The number of babies born with Down Syndrome is up considerably as expectant parents learn that children afflicted with the disorder are leading better lives now days.
Aisling McVeigh reports from London.
Chris is a typical toddler, happy, noisy, and a huge part of family life. The two year old was born with the genetic condition, Down's Syndrome. Her parents, Simon and Jen, were shocked and fearful about her diagnosis from the start but now they don't see her as anything other than normal.
"I think the message is filtering into the public domain that the life expectancy, the health and the life that people with down's syndrome enjoy is a very positive life and a very normal life."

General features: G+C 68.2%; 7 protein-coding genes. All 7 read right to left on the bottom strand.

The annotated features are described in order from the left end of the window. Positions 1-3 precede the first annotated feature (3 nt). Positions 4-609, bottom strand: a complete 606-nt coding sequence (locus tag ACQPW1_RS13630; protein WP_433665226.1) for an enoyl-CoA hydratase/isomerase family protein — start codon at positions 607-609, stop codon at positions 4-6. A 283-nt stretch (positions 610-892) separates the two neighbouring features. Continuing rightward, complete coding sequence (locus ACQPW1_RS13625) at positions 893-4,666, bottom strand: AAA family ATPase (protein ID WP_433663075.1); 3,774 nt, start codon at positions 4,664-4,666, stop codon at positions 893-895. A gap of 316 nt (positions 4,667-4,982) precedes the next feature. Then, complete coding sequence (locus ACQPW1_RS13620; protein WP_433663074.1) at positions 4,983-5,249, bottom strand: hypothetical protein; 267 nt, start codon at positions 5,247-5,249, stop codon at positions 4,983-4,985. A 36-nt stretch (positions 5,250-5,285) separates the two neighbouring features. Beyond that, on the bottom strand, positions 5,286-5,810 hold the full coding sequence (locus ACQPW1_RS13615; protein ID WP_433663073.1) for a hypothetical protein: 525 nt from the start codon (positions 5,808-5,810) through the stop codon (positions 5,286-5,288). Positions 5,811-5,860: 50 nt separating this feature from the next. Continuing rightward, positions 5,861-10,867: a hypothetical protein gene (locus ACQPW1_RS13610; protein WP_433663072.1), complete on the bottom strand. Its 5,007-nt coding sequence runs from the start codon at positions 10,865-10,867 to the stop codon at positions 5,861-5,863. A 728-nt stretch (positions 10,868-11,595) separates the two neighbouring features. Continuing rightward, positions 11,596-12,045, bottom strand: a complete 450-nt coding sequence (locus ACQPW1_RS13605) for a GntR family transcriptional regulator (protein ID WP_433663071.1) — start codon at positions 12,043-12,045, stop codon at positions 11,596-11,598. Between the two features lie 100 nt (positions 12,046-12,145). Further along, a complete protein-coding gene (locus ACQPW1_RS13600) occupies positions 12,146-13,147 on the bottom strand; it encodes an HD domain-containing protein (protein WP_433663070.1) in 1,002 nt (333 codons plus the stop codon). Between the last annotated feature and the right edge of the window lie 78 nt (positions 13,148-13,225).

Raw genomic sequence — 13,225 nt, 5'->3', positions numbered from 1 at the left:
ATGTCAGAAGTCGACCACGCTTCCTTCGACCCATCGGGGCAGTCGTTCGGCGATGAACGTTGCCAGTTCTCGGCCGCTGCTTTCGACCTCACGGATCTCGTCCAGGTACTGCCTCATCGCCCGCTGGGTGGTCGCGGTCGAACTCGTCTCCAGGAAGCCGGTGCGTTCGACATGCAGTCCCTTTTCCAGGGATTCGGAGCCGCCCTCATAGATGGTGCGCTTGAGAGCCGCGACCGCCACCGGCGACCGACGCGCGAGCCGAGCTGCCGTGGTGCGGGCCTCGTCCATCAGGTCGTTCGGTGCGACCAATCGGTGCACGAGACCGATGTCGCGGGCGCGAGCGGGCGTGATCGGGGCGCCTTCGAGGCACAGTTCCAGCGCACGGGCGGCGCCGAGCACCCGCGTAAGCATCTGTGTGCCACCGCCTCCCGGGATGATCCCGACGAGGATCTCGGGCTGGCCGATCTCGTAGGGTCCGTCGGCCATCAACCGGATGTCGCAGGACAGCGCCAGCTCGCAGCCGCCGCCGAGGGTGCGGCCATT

New research backs that up. More parents are now willing to raise a child with the condition than they used to be.
The number of parents choosing to terminate babies with Down syndrome is falling; that happened much more when diagnostic screening was introduced in the late 1980s. 749 children were born with the condition in 2006, that's up considerably from 594 at the start of the decade.
Parents today can now see that people with Down's Syndrome are more normal than expected and their quality of life has improved. New diagnostic techniques are now in development but Simon and Jen say parents who make the choice to have children with Down's Syndrome will never regret it.
Of course, any parent could use some support, especially raising a child with special needs And that's not hard to find. Just go online and search for Down's Syndrome Support Foundations.
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